Sig’s $4.5 Billion Army Rifle, Machine Gun Contract: By the Numbers
Here are some interesting data, dates, and figures to keep in mind on the NGSW contracts:
XM5 – Designation of the Sig Sauer NGSW-Rifle as adopted. The rifle, Sig’s MCX-Spear design, is intended to replace the M4 Carbine in use with “close combat forces.” Once it has been fully adopted and released, the “X” will fall off, making it the M5.
XM250 – Designation of the Sig Sauer NGSW-Automatic Rifle as adopted. The weapon, Sig’s Lightweight Machine Gun design, is intended to replace the M249 SAW Carbine in use with “close combat forces.”
XM157 – Designation of the Fire Control system, a separate contract awarded earlier this year to Vortex, to provide an integrated optic to be used on both the XM5 and XM250.
6.8x51mm – The Common Cartridge family of ammunition to be used by both the XM5 and XM250. The first types will be general-purpose, blank, drill/dummy inert, a reduced range training cartridge to allow the Army’s current ranges to be used, and high-pressure test rounds.
$4,500,000,000 – The total contract value if all options are taken for Sig Sauer to manufacture and deliver the XM5 Next Generation Squad Weapon Rifle, the XM250 NGSW Automatic Rifle, and the 6.8 Common Cartridge Family of Ammunition, as well as accessories, spares, and contractor support, over the next 10 years.
$20.4 million – Funds authorized for now to Sig covering weapons and ammunition that will undergo further testing.
$20 million – Amount of the contract awarded to Winchester earlier this year to plan the production of new NGSW ammo types at the contractor-run Lake City Army Ammunition Plant in Missouri. Lake City has already been providing projectiles for Sig Sauer and the other competitors to use on their cartridges during the prototyping phase.
$2.7 billion – Maximum amount of the 10-year contract to Vortex to provide the XM157 Fire Control optics system for the NGSW firearms. The Army said this week the weapons will be fielded as a system, with both the rifles and machine guns carrying the same optics and suppressors.
140 – The number of rounds carried by the average XM5 user. The XM5 ammo loadout is seven 20-round mags for a weight of 9.8 pounds, compared to the current M4 loadout of seven 30-round mags (210 rounds total) for 7.4 pounds, meaning XM5 shooters will give up 70 rounds and carry another 5 pounds in a total weapon, optic and ammo load compared to the M4.
400 – The number of rounds carried by the average XM250 user. The XM250 ammo load per automatic rifleman is four 100-round pouches weighing 27.1 pounds. Compare this to the current SAW gunner who carries three 200-round pouches (600 rounds total) for 20.8 pounds. In other words, XM250 light machine gunners will lose 200 rounds and add 3.6 pounds compared with the M249 SAW load. While the XM250 is lighter overall, the ammo is heavier and the new optic adds 2.6 pounds to the system.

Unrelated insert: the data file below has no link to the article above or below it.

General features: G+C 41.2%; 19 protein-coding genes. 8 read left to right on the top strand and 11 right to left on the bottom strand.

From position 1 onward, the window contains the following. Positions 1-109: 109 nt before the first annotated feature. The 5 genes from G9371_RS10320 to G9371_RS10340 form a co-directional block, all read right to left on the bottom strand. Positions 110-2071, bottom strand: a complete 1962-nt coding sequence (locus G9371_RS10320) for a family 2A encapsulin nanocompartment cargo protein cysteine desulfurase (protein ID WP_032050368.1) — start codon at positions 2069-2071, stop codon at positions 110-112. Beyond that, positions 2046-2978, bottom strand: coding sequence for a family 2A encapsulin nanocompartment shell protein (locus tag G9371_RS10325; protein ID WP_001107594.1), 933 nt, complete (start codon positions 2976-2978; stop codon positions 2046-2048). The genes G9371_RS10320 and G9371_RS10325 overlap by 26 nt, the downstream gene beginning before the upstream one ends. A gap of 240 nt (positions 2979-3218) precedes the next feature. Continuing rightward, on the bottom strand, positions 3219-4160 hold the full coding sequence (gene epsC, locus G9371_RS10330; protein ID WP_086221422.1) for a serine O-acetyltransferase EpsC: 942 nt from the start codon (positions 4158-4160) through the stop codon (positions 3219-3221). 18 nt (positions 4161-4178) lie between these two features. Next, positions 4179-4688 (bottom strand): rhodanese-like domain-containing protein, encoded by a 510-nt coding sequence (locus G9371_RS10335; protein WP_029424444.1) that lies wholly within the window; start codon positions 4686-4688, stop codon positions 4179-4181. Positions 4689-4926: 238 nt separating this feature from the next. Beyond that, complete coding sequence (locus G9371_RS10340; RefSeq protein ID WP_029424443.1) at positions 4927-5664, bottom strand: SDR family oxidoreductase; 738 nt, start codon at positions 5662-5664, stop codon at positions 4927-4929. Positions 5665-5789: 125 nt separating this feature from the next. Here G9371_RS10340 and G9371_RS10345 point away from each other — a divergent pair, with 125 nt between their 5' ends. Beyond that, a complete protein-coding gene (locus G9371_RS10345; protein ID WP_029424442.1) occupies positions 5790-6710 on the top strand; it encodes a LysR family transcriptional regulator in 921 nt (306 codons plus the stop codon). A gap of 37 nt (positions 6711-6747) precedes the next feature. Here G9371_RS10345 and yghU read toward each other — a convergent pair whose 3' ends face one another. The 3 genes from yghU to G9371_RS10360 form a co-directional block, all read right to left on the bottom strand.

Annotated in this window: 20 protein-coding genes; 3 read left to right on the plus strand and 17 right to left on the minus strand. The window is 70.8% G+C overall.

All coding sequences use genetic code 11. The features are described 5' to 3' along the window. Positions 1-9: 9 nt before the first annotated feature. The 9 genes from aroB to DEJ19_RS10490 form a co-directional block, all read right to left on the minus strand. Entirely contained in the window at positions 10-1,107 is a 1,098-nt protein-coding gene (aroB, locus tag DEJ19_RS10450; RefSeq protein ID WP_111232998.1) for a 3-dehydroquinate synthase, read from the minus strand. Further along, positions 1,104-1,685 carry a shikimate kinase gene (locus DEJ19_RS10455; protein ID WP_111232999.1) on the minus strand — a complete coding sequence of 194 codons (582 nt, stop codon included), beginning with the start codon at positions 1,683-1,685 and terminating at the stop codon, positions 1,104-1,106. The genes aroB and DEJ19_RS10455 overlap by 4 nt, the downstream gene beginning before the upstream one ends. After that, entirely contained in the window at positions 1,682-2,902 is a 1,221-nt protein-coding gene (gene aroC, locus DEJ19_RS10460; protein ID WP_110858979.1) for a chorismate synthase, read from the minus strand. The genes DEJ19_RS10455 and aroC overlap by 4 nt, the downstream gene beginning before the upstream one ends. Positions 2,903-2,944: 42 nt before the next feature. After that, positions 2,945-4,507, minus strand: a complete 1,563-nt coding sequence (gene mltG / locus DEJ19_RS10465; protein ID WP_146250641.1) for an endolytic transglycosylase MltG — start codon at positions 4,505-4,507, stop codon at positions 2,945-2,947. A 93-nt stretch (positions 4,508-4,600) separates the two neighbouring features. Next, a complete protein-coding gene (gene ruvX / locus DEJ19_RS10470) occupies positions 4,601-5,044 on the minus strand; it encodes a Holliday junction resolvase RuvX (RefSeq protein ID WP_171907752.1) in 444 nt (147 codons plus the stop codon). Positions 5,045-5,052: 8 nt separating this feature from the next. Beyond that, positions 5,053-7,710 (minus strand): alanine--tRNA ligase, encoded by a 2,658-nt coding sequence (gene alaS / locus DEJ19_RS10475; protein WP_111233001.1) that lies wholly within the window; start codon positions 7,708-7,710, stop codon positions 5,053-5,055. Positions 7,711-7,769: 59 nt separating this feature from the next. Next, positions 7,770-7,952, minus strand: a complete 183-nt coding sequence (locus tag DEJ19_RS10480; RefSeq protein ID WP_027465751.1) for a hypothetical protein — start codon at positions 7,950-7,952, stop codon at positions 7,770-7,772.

16,348 – The number of XM5 rifles planned to be purchased by the Army in Fiscal Year 23.
1,704 – The number of XM250 machine guns planned to buy in FY23.
17,164 – The number of NGSW fire control modules planned to be purchased by the Army in FY23.
27 Months – The length of the Army’s rigorous testing and evaluation process prior to down-selecting Sig this week.
500 – Number of Soldiers, Marines, and special operations personnel involved in 18 touchpoints and more than 100 technical sub-tests during the past 27-month evaluation.
20,000 – Hours of user feedback garnered from Soldiers and Marines in the testing process.
120,000 – Soldiers in the Army’s active (COMPO 1) and reserve (COMPO 2) close combat force– identified as infantrymen, cavalry scouts, combat engineers, medics, special operations, and forward observers– who will use the NGSW platforms. Army spokesmen this week said other units and specialties will continue to use legacy small arms. “For example, the company supply sergeant will continue to carry M-4 or another weapon, not the Next-Gen Weapon.”
250,000 – Current ceiling of NGSWs in the contract. With that being said, the Army stated this week the current thinking is to field 107,000 M5 rifles and 13,000 M250 machine guns initially, roughly an 8:1 ratio.
Two pounds — The weight that the XM5 rifle is heavier than the current M4 it is set to replace.
Four pounds – The weight that the XM250 machine gun is lighter than the current M249.
3-to-5 Years – The length of time Sig Sauer will remain as the primary supplier of 6.8 ammunition to the Army as the military ramps up production at its own facilities. After that, it is expected the company will still provide ammo to the Army as a secondary source.
10 Years – Potential length of this week’s contract between Sig and the Army, broken into annual ordering periods.
65 Years – The last time the Army fielded a new weapon system of this nature– a rifle and machine gun along with a new caliber family of ammunition. The previous date was 1957 when the M14 and M60, in 7.62 NATO, replaced the M1 Garand, M1918 BAR, M1 Carbine, and M1919 machine gun.
2023 (3rd quarter) – When the Army expects its IOT&E– Initial Operational Test and Evaluation– a major program milestone that, will be completed on the NGSW, paving the way for full-rate production.
2023 (4th quarter) – The year the Army expects to equip the first unit with production NGSW variants, as detailed in a Pentagon press conference this week.
2026 – Expected start date of 6.8mm ammo production at a new building constructed specifically for the purpose at Lake City.
2029 – The theorized date mentioned by Army spokesmen this week when 6.8 ammo production “perhaps open it up to commercial vendors like we do with the other calibers.”
2032– The year this week’s Army NGSW contract with Sig concludes.